1 Structures and Structure Modifications of Layer Silicates.- 1. General Introduction to the Structures of Layer and Pseudolayer Silicates.- 2. Some Features of the Structures of Individual Layers.- 3. Use of Structural Polyhedra in the Description and Analysis of Layer Silicate Structures.- 4. Polymorphic and Polytypal Modifications and Repeat Sequence Methods in Layer Silicates.- 5. Regular Structures of Two-Storied Kaolinite-Type Layers.- 6. Regular Structures of Three-Storied Mica-Type Layers.- 7. Regular Structures Made Up of Chlorite Packets.- 2 Experimental Electron-Diffraction Methods of Studying Minerals.- 1. Electron-Diffraction Apparatus.- 2. Preparation of Specimens for Study.- 3. Electron-Diffraction Patterns and Their Analysis.- 3 The Geometrical Theory of Electron Diffraction and Analysis of Clay Mineral Diffraction Patterns.- 1. Theoretical Basis of the Relationship Between the Crystal Lattice and the Diffraction Pattern: The Reciprocal Lattice.- 2. Geometrical Analysis of Electron-Diffraction Patterns.- 3. The Distribution of Reflections on Ellipses on Electron-Diffraction Texture Patterns from Layer Silicates.- 4 The Determination of Intensities in Layer Silicate Diffraction Patterns.- 1. General Comments.- 2. Analysis of Intensities in the Investigation of Layer Silicate Structures.- 3. Wave-Scattering by a Silicate Layer Sequence.- 4. The Distribution of Intensities in Layer Silicate Structure Modifications.- 5. Geometry of Layer Silicate Structural Features, as Revealed Through the Distribution of F or | F | 2.- 6. Effect of Variations in Chemical Composition on the Intensity Distribution in Layer Silicates.- 5 Experimental Electron-Diffraction Studies of Clays and Related Minerals.- 1. The Determination of Crystal Structures.- 2. Uncertainty in the Nacrite Structure.- 3. Electron-Diffraction Data on Sepiolite and Palygorskite Structures.- 4. Investigations Using the Microdiffraction Method.- 5. Some Achievements of Electron-Diffraction Studies of Clays, Clay Minerals, and Related Layer Silicates by the Oblique Texture Method.- 6. Possible Fields of Application of the Electron-Diffraction Method in the Study of Minerals Which Are Not Layer Silicates.- Literature Cited.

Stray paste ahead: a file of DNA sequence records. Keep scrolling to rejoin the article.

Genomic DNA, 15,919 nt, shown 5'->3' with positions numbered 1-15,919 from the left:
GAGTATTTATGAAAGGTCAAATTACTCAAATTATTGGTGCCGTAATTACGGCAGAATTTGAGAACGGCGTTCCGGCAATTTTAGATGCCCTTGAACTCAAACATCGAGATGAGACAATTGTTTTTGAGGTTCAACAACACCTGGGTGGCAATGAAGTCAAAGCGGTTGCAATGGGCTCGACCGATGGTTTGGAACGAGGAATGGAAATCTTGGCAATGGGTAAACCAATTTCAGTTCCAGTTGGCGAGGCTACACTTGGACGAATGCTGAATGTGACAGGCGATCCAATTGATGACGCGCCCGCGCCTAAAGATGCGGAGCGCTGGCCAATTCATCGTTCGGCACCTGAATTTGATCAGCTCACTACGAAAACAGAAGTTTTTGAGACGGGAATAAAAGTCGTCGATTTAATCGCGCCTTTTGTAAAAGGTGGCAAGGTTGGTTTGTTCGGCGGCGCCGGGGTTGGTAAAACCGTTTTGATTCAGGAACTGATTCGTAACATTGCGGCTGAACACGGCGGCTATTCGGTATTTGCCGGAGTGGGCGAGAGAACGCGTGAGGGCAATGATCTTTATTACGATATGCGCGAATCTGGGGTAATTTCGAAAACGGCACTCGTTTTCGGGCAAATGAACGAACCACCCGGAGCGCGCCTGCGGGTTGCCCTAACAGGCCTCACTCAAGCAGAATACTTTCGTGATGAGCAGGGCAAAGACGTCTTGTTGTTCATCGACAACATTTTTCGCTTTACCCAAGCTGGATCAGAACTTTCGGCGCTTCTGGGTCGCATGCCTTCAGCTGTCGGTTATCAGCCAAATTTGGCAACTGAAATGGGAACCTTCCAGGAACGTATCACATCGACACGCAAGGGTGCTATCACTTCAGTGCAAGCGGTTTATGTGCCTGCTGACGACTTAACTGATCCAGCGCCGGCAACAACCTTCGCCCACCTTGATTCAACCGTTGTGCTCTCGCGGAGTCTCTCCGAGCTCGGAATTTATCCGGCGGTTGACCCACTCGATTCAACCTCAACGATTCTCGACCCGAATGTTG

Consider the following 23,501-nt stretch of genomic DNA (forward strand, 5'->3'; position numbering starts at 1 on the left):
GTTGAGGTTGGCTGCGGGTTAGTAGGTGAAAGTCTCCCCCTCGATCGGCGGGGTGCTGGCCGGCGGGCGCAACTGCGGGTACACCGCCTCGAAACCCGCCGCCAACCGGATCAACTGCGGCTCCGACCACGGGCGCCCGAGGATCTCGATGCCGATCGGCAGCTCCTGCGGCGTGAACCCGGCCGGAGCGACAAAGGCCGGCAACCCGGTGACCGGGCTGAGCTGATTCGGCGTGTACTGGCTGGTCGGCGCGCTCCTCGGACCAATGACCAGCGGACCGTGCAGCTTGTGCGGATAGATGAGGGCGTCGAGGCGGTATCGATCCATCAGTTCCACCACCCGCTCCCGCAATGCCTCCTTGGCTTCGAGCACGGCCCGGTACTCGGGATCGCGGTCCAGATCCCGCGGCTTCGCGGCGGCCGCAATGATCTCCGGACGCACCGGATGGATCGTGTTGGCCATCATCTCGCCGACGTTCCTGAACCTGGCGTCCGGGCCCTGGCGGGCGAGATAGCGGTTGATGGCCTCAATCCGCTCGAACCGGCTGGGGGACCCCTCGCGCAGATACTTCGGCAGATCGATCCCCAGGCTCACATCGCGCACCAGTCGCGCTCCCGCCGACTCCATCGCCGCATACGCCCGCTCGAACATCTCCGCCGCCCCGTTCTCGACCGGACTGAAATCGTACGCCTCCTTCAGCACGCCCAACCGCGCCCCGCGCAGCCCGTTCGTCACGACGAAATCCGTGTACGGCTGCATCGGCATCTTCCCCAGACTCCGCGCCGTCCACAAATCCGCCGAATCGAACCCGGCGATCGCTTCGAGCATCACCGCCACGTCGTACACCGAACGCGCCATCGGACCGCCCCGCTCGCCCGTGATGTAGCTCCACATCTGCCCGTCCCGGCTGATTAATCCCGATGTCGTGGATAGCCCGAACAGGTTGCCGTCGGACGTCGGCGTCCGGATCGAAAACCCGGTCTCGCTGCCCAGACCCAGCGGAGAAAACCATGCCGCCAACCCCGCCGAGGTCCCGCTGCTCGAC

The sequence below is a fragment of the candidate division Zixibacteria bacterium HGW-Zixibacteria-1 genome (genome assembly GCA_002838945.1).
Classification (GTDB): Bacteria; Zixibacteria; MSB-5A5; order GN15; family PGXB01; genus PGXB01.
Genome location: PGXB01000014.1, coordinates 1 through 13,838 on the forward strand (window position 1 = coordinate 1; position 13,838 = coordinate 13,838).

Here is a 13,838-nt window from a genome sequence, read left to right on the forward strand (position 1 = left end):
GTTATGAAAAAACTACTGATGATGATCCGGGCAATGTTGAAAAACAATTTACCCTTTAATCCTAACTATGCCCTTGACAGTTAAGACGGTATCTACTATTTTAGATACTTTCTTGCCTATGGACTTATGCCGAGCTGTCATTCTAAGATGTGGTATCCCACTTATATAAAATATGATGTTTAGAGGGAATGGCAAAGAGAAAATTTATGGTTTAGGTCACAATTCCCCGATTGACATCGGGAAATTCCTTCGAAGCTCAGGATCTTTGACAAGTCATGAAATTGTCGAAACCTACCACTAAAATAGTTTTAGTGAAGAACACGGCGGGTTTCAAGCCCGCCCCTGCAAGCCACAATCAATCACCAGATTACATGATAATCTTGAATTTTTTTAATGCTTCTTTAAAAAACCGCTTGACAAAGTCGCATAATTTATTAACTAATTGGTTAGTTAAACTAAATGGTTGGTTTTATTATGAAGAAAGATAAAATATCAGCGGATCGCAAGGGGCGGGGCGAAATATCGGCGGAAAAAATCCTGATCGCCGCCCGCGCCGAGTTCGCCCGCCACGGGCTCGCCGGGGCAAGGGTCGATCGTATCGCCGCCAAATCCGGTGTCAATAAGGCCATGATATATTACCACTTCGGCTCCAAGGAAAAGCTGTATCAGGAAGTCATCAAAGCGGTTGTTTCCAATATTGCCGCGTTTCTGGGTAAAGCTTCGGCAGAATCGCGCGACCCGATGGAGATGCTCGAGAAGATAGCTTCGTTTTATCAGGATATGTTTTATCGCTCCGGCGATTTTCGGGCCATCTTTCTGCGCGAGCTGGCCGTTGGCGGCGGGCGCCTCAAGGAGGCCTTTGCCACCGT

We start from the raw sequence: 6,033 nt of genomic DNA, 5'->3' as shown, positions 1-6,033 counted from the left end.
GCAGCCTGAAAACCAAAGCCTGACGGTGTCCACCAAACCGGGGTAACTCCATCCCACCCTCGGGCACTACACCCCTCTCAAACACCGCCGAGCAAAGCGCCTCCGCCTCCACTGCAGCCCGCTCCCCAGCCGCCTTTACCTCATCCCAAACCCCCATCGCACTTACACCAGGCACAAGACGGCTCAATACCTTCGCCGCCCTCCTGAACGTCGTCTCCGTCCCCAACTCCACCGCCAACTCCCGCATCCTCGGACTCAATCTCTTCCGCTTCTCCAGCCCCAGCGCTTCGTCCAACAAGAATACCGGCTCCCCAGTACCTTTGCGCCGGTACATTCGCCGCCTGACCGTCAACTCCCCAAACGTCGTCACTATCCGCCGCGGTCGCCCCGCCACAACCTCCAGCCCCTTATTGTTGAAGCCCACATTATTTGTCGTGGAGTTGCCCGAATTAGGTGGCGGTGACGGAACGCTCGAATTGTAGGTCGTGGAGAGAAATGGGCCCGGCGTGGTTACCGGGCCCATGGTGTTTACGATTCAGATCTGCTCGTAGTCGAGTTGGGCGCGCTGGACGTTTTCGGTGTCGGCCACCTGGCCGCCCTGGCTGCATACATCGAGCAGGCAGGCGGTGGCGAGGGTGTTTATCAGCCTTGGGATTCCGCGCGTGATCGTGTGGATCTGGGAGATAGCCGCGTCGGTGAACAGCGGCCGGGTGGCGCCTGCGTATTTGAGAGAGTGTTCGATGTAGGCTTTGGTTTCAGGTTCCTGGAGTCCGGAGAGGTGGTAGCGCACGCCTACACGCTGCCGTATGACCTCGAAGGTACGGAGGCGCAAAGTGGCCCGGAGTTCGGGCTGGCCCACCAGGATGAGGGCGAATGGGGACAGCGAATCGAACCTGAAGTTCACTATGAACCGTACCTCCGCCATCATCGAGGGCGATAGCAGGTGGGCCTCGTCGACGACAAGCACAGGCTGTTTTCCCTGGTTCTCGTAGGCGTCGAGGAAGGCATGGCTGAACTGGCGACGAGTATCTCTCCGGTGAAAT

As a method of structure analysis, electron diffraction has its own spe cial possibilities and advantages in comparison to the X -ray method for the study of finely dispersed minerals with layer or pseudolayer structures. How ever, possibly because of the prior existence of the X-ray method, which found universal application in different fields and attracted the main efforts of spe cialists, electron diffraction has been unevenly disseminated and developed in different countries. In particular, the oblique texture method, which gives very complete and detailed structural information, has been mainly used in the Soviet Union, where electron-diffraction cameras specially suited to the method have been constructed. In other countries, studies have been made of micro-single crystals, because these studies could be carried out with existing electron microscopes. It should be recognized that the scale of distribution and use attained by electron-diffraction methods, at present limited by exist ing experimental conditions. is more than justified by the value of the results which may be obtained by their aid. The author hopes that the present book will give the reader a fuller idea of the valuable advantages of the method, and of the structural crystallography picture which has been built up for clay minerals, and layer silicates in general, from electron-diffraction data. The time between the appearance of this book and that of the Russian edition has been comparatively short.
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